Intraoral Scanning

Intraoral scanners offer an accurate and fast digital way to take dental impressions. They are the ideal starting point for every dental treatment which requires an accurate and detailed representation of the surface of patients’ teeth and gums.


What is intraoral scanning?

Above and below the surface

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The technology behind intraoral scanners has evolved to make them a vital piece of equipment that improves diagnosis and treatment planning as well as increasing business efficiency and patient satisfaction.

The popularity of this technology is reflected in the fact that the global intraoral scanners market was valued at $273 million in 2016 and is estimated to reach $557 million in 2023 .

Is it finally time to put down your impression tray?

This interactive guide takes a deeper look into intraoral scanning and the different options available. What are the advantages of digital impressions over conventional impressions and what are its applications? What should you consider when purchasing an intraoral scanner?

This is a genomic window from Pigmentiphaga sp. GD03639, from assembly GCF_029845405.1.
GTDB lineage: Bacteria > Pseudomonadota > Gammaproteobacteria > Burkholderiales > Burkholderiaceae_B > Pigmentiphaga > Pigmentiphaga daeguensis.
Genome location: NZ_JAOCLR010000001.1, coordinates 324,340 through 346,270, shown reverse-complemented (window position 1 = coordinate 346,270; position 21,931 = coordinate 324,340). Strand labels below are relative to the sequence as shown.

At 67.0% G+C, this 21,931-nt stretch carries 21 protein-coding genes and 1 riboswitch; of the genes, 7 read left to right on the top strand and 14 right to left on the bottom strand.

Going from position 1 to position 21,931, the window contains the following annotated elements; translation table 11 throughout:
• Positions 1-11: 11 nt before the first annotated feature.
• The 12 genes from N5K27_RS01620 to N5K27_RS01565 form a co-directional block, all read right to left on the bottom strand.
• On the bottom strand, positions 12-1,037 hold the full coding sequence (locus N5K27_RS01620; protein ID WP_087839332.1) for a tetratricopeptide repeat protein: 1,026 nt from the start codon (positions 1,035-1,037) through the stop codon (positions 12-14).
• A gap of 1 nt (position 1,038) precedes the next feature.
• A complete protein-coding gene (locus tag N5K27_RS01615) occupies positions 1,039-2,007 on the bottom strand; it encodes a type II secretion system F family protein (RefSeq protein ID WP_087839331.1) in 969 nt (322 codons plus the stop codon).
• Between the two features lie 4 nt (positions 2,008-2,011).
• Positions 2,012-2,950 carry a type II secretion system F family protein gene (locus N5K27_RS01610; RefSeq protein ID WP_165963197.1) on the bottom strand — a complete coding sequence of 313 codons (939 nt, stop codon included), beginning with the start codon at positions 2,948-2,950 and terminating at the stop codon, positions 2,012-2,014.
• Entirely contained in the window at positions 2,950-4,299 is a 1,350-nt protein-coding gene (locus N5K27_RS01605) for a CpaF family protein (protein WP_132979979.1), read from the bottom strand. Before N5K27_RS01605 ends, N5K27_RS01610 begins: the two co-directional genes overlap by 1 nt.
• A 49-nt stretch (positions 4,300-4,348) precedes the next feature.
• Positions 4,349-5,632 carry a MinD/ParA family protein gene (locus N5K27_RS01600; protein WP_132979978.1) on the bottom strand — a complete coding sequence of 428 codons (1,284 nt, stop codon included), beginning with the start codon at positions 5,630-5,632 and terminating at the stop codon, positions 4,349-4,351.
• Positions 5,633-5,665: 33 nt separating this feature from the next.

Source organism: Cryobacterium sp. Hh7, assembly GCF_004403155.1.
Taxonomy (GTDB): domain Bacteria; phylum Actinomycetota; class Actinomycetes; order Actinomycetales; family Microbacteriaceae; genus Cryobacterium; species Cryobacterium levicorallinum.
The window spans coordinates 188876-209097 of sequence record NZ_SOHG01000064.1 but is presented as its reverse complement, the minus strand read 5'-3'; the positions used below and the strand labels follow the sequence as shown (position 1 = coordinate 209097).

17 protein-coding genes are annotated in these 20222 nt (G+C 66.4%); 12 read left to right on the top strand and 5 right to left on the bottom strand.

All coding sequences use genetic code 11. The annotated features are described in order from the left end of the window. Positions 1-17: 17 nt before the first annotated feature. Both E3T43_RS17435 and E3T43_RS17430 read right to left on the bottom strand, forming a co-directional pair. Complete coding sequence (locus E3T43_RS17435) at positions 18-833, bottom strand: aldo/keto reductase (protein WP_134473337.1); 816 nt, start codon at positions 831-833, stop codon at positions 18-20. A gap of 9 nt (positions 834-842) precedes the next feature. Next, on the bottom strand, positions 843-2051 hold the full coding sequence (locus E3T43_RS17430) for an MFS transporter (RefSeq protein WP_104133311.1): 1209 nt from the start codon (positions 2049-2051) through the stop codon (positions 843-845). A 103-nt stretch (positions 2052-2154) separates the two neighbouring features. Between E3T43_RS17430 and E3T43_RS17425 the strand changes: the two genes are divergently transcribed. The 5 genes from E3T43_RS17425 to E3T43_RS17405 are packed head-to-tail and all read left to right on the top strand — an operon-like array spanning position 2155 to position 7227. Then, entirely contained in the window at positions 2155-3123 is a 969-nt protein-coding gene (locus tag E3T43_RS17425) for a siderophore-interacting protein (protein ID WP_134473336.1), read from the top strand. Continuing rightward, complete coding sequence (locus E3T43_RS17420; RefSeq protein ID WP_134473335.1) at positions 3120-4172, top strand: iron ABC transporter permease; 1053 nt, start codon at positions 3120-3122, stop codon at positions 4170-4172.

What is intraoral scanning?

Intraoral scanners (IOS) are devices for capturing direct optical impressions using light beams or lasers projected onto the surfaces in the mouth. A small camera fitted to the end of a handpiece is passed over the teeth, gingiva and arches and the digital software immediately constructs a 3D digital model of the subject on screen.

The Benefits

The technology has advanced significantly since the beginning and intraoral scanners now offer clinicians the following compelling benefits:

  • Accuracy

    Intraoral scanners are designed to produce highly accurate and detailed scans that can be studied at extreme magnification which improves the clinician’s ability to diagnose accurately and plan the right treatment. This means that the final fit will take less time and the number of remakes reduces significantly.

  • Speed